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Bioenergetic Analysis has its origins in psychoanalysis, a theory for understanding the genesis of human personality and behavior originated by Sigmund Freud and those around him, including Wilhelm Reich. Freud said that the ego, that is the autonomous self, is first and foremost a body ego. The self is derived from the internal psychic structures that come out of early sensations, motivation, and social responses. Psychoanalysis emphasizes the power of insight -- understanding one's motivation and drives to become autonomous and self-directing. It is largely a receptive practice by the therapist with occasional reflection back to the patient.

Early on, followers of Freud's ideas were drawn to more active interaction with the patient. Sandor Ferenczi supported using active interventions in psychotherapy. Wilhelm Reich developed a practice in psychotherapy -- now used in all analytically-based treatments - in which the person's habitual ways of acting and defending against internal conflicts become a focus of the therapy (character analysis). Reich added to this insight a systematic approach to body structures and patterns which correspond to psychological structures and patterns. He saw the effects of early childhood treatment in the minds and bodies of his patients, and developed interventions to open the blocked energy necessary for healthy development.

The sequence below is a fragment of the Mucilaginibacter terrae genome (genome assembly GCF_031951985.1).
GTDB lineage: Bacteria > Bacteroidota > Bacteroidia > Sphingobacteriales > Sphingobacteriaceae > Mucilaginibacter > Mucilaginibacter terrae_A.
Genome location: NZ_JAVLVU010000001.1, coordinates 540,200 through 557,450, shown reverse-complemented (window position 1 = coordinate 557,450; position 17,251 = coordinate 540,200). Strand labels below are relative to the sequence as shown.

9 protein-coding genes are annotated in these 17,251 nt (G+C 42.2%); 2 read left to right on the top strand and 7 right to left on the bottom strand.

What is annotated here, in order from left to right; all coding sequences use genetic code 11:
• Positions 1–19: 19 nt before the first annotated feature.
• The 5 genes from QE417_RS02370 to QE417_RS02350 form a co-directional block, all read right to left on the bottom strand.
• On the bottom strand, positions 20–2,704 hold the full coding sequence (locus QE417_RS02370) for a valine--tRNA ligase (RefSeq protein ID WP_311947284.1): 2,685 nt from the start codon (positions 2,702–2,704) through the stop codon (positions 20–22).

Building on this foundation, Alexander Lowen expanded and further developed the model of character analysis, adding critical concepts such as grounding (the person's relationship with reality as manifested in body and mind) and the use of movement and stress positions as part of the therapist's tool box. Psychoanalysis has undergone continued development over the years since Freud including a greater understanding of the role of relationship in personality development; the importance of early attachment patterns, and the role of the therapist as a person.

Modern Bioenergetic Analysis has embraced the concepts of Object Relations Theory, Attachment Theory, Self Psychology, and Relational Psychoanalysis, which focuses on the nature of the relationship between therapist and patient as an inter-subjective event. Bioenergetic Analysis is a dynamic evolving modality, grounded in clinical and scientific research in the field of psychotherapy and committed to the systematic, sophisticated use of body centered interventions in the therapeutic process.